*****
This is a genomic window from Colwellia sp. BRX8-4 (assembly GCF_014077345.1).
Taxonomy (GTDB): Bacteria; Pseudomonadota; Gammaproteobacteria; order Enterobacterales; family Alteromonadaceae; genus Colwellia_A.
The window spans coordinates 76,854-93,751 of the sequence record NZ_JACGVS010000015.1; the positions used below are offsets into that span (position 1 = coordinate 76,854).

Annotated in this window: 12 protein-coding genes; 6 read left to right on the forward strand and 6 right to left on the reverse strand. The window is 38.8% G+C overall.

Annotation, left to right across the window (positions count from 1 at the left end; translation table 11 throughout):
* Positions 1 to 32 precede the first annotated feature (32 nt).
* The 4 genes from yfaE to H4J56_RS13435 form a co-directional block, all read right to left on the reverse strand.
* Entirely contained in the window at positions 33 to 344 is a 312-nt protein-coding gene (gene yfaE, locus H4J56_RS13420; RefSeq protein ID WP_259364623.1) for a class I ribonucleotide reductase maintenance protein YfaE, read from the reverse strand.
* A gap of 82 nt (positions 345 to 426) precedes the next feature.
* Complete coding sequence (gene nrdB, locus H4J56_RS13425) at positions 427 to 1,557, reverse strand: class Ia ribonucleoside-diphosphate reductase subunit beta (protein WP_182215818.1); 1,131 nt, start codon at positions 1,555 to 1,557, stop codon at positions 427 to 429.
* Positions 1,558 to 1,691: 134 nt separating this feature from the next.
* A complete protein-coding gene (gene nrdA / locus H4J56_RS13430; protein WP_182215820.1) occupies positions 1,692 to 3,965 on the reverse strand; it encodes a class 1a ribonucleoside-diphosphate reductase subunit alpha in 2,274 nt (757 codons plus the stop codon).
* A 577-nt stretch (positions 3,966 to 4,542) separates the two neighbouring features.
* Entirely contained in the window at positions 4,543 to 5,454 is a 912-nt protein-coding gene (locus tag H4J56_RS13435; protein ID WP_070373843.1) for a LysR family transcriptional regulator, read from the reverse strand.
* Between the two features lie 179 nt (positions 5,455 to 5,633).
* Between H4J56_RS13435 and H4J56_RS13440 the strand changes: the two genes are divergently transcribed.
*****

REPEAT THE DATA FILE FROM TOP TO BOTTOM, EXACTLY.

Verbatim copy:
This is a genomic window from Colwellia sp. BRX8-4 (assembly GCF_014077345.1).
Taxonomy (GTDB): Bacteria; Pseudomonadota; Gammaproteobacteria; order Enterobacterales; family Alteromonadaceae; genus Colwellia_A.
The window spans coordinates 76,854-93,751 of the sequence record NZ_JACGVS010000015.1; the positions used below are offsets into that span (position 1 = coordinate 76,854).

Annotated in this window: 12 protein-coding genes; 6 read left to right on the forward strand and 6 right to left on the reverse strand. The window is 38.8% G+C overall.

Annotation, left to right across the window (positions count from 1 at the left end; translation table 11 throughout):
* Positions 1 to 32 precede the first annotated feature (32 nt).
* The 4 genes from yfaE to H4J56_RS13435 form a co-directional block, all read right to left on the reverse strand.
* Entirely contained in the window at positions 33 to 344 is a 312-nt protein-coding gene (gene yfaE, locus H4J56_RS13420; RefSeq protein ID WP_259364623.1) for a class I ribonucleotide reductase maintenance protein YfaE, read from the reverse strand.
* A gap of 82 nt (positions 345 to 426) precedes the next feature.
* Complete coding sequence (gene nrdB, locus H4J56_RS13425) at positions 427 to 1,557, reverse strand: class Ia ribonucleoside-diphosphate reductase subunit beta (protein WP_182215818.1); 1,131 nt, start codon at positions 1,555 to 1,557, stop codon at positions 427 to 429.
* Positions 1,558 to 1,691: 134 nt separating this feature from the next.
* A complete protein-coding gene (gene nrdA / locus H4J56_RS13430; protein WP_182215820.1) occupies positions 1,692 to 3,965 on the reverse strand; it encodes a class 1a ribonucleoside-diphosphate reductase subunit alpha in 2,274 nt (757 codons plus the stop codon).
* A 577-nt stretch (positions 3,966 to 4,542) separates the two neighbouring features.
* Entirely contained in the window at positions 4,543 to 5,454 is a 912-nt protein-coding gene (locus tag H4J56_RS13435; protein ID WP_070373843.1) for a LysR family transcriptional regulator, read from the reverse strand.
* Between the two features lie 179 nt (positions 5,455 to 5,633).
* Between H4J56_RS13435 and H4J56_RS13440 the strand changes: the two genes are divergently transcribed.